Monday, August 22, 2011

My Grandfather

The call came Saturday afternoon, and I knew when I saw the caller ID what it was about. My grandfather'd been sick for a while. I contemplated for a minute if I should call my brother back, as I stood hiking up the side of the hills on Antelope Island with my kids. But I did, and as I heard him confirming what I'd suspected, I didn't really have a chance to realise my Grandpa was really gone. In that moment, I went into 'mommy mode' and after hiding behind my husband to sob for a moment, I dried my eyes and proceeded with the day full of fun things we'd planned. There was no point in tell my kids until the end of the day, since it was our last weekend in Utah and we didn't want to ruin it for them.

Then that night, we sat the older boys down and explained to them that their Great Grandpa had died that morning. I shed a few tears as I held a sobbing Frog Prince, and listened to his little broken heart try to come to terms that his Grandpa Ron was in heaven. It wasn't my turn to be sad yet; he needed to have his tears. Sheepie was sad, but at his age, dead is still not quite as solid a concept, and he sadness was not quite as pronounced. Frog Prince has turned the corner and quickly understood the reality that he was gone. His little tears ached for grandpas absence from his upcoming baptism; that their last conversation of having a sleep over wouldn't come true. His sadness came often through the night, and Mommy needed to take first place over upset granddaughter.

Sunday, was filled with the haze of goodbyes at church and getting everything packed up quickly, so that we could come home to Corvallis early. It wasn't until I went to bed last night, that it was my turn finally. I woke up around 3 am, like I tend to do thanks to the Bean in utero somersaults, and decided to hop in the shower. As I sad there it really began to sink in that he was gone. I knew that it was going to happen, as I said he'd been very sick. However, even with that in my head, I just assumed he'd be around. He's been around my entire life, it seemed fairly impossible to have it be any other way. So the tears finally fell freely and I was able to really reflect on my Grandpa.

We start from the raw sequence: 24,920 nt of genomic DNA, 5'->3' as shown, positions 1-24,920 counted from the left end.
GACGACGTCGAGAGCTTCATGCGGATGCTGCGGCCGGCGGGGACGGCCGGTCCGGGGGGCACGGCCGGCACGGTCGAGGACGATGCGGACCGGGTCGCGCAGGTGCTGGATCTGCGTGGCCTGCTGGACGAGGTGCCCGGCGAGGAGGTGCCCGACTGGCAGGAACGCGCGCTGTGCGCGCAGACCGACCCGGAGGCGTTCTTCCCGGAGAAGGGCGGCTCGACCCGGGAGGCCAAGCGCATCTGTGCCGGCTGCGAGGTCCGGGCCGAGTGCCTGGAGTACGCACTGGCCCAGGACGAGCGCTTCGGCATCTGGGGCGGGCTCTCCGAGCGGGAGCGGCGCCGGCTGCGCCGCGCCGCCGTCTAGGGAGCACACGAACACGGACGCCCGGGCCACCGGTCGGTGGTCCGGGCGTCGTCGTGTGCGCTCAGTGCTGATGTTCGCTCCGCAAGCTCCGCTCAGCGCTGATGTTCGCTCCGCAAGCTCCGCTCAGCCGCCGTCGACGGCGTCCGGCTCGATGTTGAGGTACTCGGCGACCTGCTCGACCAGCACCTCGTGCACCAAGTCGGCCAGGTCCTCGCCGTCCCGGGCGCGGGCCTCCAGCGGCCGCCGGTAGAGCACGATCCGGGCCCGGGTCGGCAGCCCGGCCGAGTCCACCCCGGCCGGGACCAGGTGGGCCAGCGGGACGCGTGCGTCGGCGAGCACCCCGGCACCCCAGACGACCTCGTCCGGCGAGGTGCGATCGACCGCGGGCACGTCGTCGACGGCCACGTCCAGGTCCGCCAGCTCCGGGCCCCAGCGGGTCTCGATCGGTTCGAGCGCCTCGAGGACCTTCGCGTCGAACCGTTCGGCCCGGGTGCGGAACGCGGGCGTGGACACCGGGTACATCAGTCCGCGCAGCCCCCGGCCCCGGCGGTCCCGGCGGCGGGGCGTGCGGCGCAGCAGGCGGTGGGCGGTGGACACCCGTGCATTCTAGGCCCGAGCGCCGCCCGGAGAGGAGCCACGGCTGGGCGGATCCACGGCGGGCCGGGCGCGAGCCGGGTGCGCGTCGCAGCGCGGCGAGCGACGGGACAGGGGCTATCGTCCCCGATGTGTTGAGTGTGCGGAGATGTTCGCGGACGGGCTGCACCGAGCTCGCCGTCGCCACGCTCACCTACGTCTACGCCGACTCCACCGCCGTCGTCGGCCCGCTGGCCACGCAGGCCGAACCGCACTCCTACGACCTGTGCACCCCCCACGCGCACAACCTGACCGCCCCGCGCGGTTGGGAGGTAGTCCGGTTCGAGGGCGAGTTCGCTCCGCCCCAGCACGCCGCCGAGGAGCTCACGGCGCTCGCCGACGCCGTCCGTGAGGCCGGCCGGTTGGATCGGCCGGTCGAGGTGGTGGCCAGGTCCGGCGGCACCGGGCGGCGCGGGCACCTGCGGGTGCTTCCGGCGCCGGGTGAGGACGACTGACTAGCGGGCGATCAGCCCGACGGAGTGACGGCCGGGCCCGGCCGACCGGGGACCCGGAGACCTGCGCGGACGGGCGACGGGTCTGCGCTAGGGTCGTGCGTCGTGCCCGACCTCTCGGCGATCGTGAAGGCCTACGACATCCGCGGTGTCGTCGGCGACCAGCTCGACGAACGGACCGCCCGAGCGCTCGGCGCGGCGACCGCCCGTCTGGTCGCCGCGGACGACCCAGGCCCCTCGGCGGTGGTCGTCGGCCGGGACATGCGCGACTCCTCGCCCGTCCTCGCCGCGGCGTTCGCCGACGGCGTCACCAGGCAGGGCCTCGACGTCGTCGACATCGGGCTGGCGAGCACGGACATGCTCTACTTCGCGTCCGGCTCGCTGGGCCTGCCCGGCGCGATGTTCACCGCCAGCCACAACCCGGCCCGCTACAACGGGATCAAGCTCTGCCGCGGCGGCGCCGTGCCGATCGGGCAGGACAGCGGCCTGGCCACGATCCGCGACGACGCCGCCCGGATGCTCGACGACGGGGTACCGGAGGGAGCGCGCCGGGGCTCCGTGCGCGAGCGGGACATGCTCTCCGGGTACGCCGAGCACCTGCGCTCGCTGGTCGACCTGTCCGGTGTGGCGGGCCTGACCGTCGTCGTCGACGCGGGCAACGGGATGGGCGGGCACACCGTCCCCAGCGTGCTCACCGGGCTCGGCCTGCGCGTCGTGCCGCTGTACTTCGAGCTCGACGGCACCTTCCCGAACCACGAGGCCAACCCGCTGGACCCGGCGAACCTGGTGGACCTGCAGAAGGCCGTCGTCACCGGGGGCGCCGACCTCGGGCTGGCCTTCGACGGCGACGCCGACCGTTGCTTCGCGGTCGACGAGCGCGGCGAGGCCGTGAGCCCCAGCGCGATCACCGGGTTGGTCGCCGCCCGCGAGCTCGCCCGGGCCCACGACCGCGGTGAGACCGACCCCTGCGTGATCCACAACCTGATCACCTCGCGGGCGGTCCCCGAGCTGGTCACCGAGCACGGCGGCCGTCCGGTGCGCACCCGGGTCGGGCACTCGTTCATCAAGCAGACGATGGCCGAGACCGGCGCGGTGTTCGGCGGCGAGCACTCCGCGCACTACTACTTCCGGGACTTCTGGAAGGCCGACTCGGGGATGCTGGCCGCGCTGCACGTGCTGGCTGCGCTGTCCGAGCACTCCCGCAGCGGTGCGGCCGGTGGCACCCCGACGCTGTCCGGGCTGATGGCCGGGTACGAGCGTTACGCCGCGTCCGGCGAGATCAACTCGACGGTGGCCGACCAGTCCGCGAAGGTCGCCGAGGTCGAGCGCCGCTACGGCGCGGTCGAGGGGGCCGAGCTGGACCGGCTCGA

My grandpa was a pretty awesome guy. Like I said, he was such a fixture of my life, that it was the kind of awesomeness that most of the time you don't even notice because it's always there. I have so many good memories of him that the more I sit here thinking about it, it's hard to pick just a few to write about. I can recall that as a kid, it seemed as if he always had something cool in store for us grand kids.

The two stories I remember the most are ones he'd tell us about his own childhood. My Grandpa Ron grew up in Speedway, Indiana, home of the Indy500. He used to tell us about how the whole town lived for those races, and when the engines would start up for the season you could hear it throughout the town. When the engines revved for the first time they'd all rush out school to the race yards (even mid day) just to see the cars. For a kid, had to be pure bliss.

He'd also tell us stories of how, during the war, his family traveled to San Francisco to visit his brother who was a solider. They rode the bus all the way from Indiana, and then would stay in a hotel. He would tell us about how back then, even as a kid, he was allowed to just leave the hotel and explore the city by himself. He'd find someone who looked interesting and would follow them around, seeing where they'd go for the day.

He loved football too. He used to tell us stories of how he played while he was in college at USC. It was back in the days of soft leather helmets, and for a long time he had his helmet tucked away in a closet in house.

He had great little poems and songs he'd teach us too. It was law in his house that you learned by heart at least one of his poems. To this day, I can say it at the drop of a hat, and fully intend on teaching it to each of the boys.

Ladies and Gentlemen
I come before you, to stand behind you,
to tell you something, I know nothing about.
This Tuesday, which is Good Friday
there will be a women's meeting, for men only.
Admission is Free, pay at the door.
Plenty of seats, sit on the floor.
Next on the agenda is the four corners of the round table.